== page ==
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Brent crude oil hit a more than three-year high on Thursday, breaking through the psychologically important $70 a barrel level for the first time since December 2014.
Oil futures failed to hold the gains, selling off as the close of trading approached, with analysts warning that the market might have little room left to run.
Brent, the international benchmark for oil prices, was last up 6 cents at $69.26 a barrel. It earlier spiked to $70.05 in morning trade, touching its highest level since Dec. 4, 2014, when the contract hit $70.60.
U.S. West Texas Intermediate crude finished the session up 23 cents at $63.80, after breaking through $64 a barrel for the first time since December 2014. The contract topped out at $64.77, a high going back to Dec. 8, 2014.
Oil prices have been supported by stronger-than-expected demand fueled by worldwide economic growth, ongoing output limits by OPEC and Russia and a series of global events that have stoked geopolitical tension.
A rally that began in June accelerated in December, with prices rising about 15 percent over roughly the last month.
"I think it starts to get difficult for us to get much higher from here," said John Kilduff, founding partner at energy hedge fund Again Capital. "I think we're probably in the process of topping out as we speak."
Kilduff forecast last week that Brent would take aim at $70 a barrel and U.S. crude could break into the $65-$67 range. But high prices will tempt OPEC members and other producers to start pumping, he said.
About two dozen oil producing nations are keeping 1.8 million barrels a day off the market to drive down global inventories to their five-year average.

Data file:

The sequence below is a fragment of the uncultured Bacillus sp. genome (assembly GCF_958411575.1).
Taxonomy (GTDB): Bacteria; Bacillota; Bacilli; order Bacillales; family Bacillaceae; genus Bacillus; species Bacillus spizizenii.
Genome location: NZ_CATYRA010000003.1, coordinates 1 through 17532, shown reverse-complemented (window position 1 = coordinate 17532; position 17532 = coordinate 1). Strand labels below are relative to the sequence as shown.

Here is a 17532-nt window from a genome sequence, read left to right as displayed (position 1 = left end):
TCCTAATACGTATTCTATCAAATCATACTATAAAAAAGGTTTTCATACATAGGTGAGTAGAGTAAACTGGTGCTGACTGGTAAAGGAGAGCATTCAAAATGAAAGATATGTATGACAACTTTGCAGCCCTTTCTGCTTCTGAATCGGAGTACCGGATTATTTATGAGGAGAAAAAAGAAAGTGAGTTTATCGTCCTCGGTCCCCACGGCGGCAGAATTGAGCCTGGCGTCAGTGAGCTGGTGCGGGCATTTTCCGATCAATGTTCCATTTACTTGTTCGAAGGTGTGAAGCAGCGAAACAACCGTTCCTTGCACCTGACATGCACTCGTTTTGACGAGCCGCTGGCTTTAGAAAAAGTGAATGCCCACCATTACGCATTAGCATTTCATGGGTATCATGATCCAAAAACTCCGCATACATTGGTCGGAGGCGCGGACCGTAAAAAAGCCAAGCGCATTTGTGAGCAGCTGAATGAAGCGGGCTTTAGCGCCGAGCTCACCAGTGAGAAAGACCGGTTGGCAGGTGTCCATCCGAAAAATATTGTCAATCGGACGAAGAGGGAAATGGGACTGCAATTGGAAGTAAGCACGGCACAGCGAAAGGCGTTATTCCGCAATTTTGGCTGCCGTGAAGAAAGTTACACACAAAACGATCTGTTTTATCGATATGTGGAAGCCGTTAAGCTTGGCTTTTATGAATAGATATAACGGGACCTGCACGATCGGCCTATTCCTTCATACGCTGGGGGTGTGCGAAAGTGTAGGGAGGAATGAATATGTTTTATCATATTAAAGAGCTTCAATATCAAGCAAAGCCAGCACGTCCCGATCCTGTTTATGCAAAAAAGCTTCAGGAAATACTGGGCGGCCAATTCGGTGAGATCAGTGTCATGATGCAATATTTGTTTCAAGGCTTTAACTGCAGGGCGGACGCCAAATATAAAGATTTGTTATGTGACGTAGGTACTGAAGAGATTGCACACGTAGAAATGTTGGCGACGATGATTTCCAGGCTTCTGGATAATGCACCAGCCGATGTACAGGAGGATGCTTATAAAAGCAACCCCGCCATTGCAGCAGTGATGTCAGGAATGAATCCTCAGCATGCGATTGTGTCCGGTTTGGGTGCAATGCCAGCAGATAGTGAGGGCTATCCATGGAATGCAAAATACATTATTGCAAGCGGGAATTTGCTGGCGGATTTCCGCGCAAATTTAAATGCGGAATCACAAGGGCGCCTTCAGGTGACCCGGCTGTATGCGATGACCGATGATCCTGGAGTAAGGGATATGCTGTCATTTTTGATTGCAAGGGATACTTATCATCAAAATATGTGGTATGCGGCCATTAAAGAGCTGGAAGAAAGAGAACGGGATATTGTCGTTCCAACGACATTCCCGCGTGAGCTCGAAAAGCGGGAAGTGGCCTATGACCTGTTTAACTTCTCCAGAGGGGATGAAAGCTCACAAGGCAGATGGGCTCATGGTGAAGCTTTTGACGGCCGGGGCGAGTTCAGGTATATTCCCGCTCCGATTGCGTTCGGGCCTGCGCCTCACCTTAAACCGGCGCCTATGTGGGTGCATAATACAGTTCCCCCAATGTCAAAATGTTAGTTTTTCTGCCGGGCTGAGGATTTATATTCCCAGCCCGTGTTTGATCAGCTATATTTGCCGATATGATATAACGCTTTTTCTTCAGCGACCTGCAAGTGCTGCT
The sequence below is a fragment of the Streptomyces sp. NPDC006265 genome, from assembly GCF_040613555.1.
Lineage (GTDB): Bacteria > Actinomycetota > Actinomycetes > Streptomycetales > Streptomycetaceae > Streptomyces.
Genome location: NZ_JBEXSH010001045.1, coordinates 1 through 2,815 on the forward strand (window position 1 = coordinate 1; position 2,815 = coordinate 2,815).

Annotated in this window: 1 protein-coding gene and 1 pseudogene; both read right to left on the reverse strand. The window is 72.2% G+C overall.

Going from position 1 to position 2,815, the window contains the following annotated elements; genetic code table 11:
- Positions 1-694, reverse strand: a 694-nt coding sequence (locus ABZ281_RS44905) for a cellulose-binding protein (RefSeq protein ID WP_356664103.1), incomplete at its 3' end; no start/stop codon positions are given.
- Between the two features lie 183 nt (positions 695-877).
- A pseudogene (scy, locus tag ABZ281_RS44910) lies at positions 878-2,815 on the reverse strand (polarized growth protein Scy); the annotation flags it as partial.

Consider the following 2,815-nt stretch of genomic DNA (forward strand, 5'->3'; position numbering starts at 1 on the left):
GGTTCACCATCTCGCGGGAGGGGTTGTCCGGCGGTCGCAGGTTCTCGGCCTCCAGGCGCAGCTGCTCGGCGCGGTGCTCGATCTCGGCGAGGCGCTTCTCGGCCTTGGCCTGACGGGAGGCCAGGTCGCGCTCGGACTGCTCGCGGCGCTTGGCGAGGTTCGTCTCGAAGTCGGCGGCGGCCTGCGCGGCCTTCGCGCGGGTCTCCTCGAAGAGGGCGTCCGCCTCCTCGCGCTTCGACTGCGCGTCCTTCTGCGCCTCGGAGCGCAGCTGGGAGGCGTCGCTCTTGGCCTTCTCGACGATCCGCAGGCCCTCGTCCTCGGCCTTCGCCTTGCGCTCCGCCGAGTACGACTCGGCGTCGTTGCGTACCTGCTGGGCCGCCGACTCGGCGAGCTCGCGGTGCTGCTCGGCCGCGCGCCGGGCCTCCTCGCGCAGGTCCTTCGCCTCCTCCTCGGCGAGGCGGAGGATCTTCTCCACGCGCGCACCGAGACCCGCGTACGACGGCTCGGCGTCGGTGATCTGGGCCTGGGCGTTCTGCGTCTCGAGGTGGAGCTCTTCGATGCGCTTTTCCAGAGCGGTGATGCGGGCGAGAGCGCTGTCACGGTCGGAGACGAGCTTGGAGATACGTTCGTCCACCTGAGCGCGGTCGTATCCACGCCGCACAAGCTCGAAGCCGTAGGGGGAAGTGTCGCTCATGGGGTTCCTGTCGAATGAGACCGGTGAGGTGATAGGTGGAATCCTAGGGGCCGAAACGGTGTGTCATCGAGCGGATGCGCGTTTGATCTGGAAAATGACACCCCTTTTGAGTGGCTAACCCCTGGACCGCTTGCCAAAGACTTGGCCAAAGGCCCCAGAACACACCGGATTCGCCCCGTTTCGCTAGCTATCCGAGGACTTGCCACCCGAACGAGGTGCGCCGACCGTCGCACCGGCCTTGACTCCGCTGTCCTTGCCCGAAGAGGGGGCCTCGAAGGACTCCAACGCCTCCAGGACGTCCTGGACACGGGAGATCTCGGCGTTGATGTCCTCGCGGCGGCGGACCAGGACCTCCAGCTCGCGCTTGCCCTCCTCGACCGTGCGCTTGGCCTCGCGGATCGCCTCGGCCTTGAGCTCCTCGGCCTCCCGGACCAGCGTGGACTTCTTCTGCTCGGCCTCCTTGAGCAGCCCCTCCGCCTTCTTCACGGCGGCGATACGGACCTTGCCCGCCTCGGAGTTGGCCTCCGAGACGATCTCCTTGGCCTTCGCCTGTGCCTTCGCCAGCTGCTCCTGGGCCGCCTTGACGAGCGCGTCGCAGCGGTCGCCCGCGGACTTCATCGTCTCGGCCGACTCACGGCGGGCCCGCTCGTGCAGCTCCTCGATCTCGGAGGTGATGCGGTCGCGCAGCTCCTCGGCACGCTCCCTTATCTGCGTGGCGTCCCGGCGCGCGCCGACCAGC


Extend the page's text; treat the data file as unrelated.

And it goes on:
A bullish U.S. crude inventories report that showed oil in storage fell by nearly 5 million barrels in the latest week was underpinning prices on Thursday.
Still, there are a number of factors that could push oil prices higher, Kilduff said. Those include supply disruptions from Iran, which faces the threat of renewed U.S. sanctions, and Venezuela, where economic crisis is whittling away its ability to pump oil.
The demand side of the market also remains strong.
"Part of the global synchronous economic recovery that we're seeing has translated into more demand than was previously thought could happen," Kilduff said.
Refiners continue to pump out refined fuel, taking advantage of a wide price differential between U.S. crude and Brent. The difference in the two benchmarks remains above $5 a barrel.
However, refiners around the world are heading into seasonal maintenance season, when they switch from winter to spring fuel blends. Demand typically drops off during this period.
The recent cold snap also appears to have created some operational problems for oil drillers. U.S. production unexpectedly dropped by about 290,000 barrels a day in the latest week, according to the U.S. Energy Information Administration.
Cash prices for oil deliveries in the Permian Basin in Texas have recently topped WTI futures, a signal that some producers may be having trouble delivering the barrels they promised, said Tom Kloza, global head of energy analysis at Oil Price Information Service.
These are short-term factors that shouldn't impact oil prices for long, he said, and the market moves are starting to loo overdone.
"I think this is a runaway train and it's going to get derailed," Kloza told CNBC.
"I think it's pure momentum and I think that when the Commodity Futures Trading Commission numbers come out ... I think we'll see an awful lot of money — financial money — is behind this rally."
The weekly numbers from the CFTC, out on Friday, have recently shown a run-up in bets that oil prices will keep rising, while wagers that crude futures will dip have plunged. This financial positioning among hedge funds sometimes indicates speculation is mounting and a correction is around the corner.